I am making an interactive LED circuit that takes a calibration reading at the beginning, then checks against that during the loop. I am using an infrared emitter, infrared photodiode, and an led… ( with obvious other components like resistors, capacitors, etc.). What I want my program to do better is led fading. When my hand is as far away as the sensor will allow as a change, the led should be fairly dim, growing brighter and brighter as my hand gets closer to the receiver. My code can sort of do this, but instead of being smooth, the led pulses when my hand is anywhere but as close as possible to the receiver. I need it to be a very smooth transition as my hand gets closer and closer… brighter and brighter. Here is the code to test this…
threshold = analogRead(A5);
int Receiver = analogRead(A5);
if( Receiver < ( threshold - 3 ))
if( Receiver < ( threshold - 3)) && ( Receiver < ( threshold - 4)) // checks for when the Receiver is less than ( receiver - 4)
// ... and so on... all the way to about (threshold - 45) .. so I skip Receiver val every 1, but the analogWrite val every 4, because of scaling issues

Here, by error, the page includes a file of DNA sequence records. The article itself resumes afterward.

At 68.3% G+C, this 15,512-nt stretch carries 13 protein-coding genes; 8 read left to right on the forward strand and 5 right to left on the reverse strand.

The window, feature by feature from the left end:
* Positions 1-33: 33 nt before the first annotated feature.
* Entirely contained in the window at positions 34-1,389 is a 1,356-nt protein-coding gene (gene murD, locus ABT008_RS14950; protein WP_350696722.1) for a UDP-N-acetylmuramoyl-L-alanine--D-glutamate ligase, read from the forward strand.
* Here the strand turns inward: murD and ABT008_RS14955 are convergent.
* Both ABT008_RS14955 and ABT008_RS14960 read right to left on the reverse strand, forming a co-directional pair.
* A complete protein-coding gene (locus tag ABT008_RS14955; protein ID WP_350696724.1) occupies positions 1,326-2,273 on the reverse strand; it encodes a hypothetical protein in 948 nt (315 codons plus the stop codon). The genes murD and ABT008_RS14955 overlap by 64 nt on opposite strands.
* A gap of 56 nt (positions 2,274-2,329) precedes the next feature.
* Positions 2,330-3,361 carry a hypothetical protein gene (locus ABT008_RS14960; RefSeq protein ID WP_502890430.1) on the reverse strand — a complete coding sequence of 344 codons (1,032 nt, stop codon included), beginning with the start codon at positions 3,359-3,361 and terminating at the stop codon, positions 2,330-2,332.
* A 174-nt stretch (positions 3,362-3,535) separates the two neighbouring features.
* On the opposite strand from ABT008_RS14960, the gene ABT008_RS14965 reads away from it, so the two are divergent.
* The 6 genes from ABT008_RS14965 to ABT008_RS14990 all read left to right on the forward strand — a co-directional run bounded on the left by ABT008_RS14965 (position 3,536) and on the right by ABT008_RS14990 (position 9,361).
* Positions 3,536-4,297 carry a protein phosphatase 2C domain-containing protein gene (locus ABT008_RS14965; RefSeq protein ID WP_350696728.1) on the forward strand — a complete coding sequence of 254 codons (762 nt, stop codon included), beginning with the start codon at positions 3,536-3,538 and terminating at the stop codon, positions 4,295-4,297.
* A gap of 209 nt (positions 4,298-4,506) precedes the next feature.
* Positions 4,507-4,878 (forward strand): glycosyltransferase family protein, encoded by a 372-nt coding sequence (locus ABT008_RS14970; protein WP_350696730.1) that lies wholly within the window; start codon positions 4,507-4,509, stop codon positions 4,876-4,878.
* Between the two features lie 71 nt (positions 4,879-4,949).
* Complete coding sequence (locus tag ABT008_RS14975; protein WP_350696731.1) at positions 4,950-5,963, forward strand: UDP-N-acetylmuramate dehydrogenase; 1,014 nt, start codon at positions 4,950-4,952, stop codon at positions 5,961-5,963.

any ideas on how to make it smoooooooth?
Google the term running average
ok new question...
as I said my setup is working fairly well, but a few things could be better, for instance, the sensitivity. I can get the led to turn on when my hand is about 4 inches away from the sensor, but what can I say, I'm American and I want MORE. Id like to be able to have the led turn on at about twice the distance. I think using a transistor, which I have in my possession, would help achieve this. Not sure how to plug it in from A5 and ground and + 5 volts and all that though. Also, do I need a resistor or capacitor for any reason with this?
If you need more distance you will either have to improve sensitivity on the detector side or light intensity on the emitter side.
I assume you were referring to a phototransistor although this will only help if it is more sensitive than your photodiode.
Easiest and most direct way would be to increase light output of your emitter. Get one with more power or a smaller beam angle, this will immediately improve maximum distance.
For more detailed recommendations you will have to provide more information on your current setup and parts...
Using these products from mouser..
PIN PHOTODIODE .... 512-QSD2030F
EverLight infrared led 940 nm .... 638-IR333C/H0/L10
94k ohm resistor with the photodiode...
200 ohms with the led...
How about an IR emitter like this from mouser
782-TSAL5100 = 1000 mW/sr ( the one I use now is 450 mW/sr )
... too much or no??